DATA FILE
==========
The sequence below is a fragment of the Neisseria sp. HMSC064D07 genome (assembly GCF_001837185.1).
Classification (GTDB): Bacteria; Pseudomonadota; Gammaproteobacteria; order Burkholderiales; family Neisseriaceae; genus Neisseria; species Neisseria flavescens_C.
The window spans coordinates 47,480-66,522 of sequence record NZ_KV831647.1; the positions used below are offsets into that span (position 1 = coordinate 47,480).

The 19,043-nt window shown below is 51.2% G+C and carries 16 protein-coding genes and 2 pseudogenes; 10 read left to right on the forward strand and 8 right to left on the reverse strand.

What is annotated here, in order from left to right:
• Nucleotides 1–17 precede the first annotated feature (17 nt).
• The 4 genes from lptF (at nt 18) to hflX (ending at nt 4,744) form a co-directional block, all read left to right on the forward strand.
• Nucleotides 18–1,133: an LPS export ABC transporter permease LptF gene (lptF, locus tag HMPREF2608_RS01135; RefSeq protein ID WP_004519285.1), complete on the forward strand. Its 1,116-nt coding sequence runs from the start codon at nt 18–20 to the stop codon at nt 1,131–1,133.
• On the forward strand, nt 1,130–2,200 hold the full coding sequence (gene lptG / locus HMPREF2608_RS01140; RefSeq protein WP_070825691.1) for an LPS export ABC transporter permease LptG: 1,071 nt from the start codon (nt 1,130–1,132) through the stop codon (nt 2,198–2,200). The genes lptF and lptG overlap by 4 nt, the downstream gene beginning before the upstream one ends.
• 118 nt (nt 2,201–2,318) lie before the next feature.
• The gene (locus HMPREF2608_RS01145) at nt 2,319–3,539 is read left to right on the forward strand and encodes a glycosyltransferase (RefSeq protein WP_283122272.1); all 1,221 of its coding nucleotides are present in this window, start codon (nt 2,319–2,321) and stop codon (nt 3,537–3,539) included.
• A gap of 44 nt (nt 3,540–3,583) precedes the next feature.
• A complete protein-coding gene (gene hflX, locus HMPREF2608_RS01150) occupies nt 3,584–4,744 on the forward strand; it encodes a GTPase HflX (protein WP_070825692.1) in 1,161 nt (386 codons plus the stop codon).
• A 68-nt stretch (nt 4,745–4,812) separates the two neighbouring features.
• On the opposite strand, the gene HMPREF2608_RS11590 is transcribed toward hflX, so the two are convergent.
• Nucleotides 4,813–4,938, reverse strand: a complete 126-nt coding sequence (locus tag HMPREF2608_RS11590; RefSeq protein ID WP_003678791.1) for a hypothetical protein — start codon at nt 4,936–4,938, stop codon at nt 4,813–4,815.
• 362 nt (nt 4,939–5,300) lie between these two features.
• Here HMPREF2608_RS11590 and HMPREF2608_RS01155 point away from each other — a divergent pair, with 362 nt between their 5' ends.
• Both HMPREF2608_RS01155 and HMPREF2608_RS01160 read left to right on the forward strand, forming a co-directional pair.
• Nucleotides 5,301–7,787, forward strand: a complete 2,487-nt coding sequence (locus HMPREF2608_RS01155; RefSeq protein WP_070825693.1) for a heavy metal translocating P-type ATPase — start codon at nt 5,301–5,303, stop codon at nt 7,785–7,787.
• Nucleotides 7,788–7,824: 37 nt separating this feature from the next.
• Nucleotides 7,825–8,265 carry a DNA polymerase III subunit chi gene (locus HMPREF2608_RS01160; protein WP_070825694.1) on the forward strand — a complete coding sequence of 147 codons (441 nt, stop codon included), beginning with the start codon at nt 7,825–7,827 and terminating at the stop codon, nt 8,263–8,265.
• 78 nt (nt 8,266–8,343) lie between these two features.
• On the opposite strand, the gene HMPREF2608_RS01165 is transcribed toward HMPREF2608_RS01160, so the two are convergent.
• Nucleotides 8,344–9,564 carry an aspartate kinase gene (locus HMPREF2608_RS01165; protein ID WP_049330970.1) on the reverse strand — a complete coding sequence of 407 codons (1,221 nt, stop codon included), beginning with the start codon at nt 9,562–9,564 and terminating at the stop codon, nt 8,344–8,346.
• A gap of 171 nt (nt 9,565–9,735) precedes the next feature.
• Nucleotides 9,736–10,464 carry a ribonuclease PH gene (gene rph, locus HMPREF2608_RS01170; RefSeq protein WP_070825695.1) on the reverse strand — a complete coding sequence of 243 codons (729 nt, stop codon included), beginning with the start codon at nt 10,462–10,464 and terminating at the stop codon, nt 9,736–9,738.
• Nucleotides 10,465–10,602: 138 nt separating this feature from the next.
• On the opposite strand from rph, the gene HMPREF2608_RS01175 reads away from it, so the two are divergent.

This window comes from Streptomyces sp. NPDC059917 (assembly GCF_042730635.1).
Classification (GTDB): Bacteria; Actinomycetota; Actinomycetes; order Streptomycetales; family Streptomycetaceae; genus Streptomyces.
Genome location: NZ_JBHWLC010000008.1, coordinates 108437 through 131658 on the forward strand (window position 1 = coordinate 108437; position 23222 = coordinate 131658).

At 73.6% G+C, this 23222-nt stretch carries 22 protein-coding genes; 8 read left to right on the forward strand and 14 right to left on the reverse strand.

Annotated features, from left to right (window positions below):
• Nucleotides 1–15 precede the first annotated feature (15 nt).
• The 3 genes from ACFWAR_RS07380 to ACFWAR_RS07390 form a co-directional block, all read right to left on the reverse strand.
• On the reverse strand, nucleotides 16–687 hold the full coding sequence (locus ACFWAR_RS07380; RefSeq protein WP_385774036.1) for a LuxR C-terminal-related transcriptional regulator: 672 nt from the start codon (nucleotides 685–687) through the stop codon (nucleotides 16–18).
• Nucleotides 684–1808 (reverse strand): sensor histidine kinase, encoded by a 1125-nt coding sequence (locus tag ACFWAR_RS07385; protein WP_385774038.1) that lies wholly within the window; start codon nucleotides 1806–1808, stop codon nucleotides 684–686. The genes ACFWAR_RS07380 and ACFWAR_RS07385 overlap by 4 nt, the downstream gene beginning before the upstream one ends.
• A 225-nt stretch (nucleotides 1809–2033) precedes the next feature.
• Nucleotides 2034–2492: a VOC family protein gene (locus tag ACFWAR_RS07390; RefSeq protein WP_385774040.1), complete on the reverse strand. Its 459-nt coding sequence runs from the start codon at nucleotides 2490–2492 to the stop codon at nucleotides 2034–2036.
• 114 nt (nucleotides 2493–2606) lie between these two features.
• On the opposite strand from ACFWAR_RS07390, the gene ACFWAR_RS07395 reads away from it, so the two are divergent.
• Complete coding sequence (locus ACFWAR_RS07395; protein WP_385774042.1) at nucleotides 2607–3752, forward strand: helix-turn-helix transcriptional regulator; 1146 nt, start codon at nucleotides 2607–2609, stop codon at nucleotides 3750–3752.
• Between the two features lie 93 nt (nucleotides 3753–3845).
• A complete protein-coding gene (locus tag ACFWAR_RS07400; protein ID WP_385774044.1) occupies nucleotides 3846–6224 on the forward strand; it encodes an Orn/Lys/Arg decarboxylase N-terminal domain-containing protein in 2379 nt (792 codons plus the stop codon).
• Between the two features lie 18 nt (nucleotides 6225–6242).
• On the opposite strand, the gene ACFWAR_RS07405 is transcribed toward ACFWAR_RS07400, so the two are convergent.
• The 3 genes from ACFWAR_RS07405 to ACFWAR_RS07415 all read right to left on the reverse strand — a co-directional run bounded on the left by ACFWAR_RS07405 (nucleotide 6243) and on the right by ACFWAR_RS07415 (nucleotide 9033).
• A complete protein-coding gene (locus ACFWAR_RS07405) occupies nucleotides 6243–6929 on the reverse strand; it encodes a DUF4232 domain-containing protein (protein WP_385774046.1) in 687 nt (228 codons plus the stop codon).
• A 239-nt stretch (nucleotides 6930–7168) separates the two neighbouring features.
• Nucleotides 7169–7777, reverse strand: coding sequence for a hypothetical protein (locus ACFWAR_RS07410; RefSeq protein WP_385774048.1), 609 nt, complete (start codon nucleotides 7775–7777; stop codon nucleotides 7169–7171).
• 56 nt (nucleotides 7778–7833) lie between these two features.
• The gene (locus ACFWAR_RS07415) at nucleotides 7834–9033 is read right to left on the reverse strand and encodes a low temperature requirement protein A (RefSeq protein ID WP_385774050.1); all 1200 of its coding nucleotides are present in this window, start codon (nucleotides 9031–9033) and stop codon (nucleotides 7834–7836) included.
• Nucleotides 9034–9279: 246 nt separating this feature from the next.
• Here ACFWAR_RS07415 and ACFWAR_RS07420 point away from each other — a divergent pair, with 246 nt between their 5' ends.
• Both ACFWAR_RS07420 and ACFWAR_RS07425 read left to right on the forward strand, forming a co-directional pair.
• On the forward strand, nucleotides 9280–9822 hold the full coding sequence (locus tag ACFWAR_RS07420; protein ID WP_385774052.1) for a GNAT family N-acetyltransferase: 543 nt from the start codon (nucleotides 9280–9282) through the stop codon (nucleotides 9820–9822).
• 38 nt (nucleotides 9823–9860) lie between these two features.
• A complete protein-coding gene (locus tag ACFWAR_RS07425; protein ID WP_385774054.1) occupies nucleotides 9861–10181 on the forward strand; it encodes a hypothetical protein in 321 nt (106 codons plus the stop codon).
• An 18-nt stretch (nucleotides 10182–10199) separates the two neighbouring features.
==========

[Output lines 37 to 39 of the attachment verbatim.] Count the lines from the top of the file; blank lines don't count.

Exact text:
• On the reverse strand, nucleotides 16–687 hold the full coding sequence (locus ACFWAR_RS07380; RefSeq protein WP_385774036.1) for a LuxR C-terminal-related transcriptional regulator: 672 nt from the start codon (nucleotides 685–687) through the stop codon (nucleotides 16–18).
• Nucleotides 684–1808 (reverse strand): sensor histidine kinase, encoded by a 1125-nt coding sequence (locus tag ACFWAR_RS07385; protein WP_385774038.1) that lies wholly within the window; start codon nucleotides 1806–1808, stop codon nucleotides 684–686. The genes ACFWAR_RS07380 and ACFWAR_RS07385 overlap by 4 nt, the downstream gene beginning before the upstream one ends.
• A 225-nt stretch (nucleotides 1809–2033) precedes the next feature.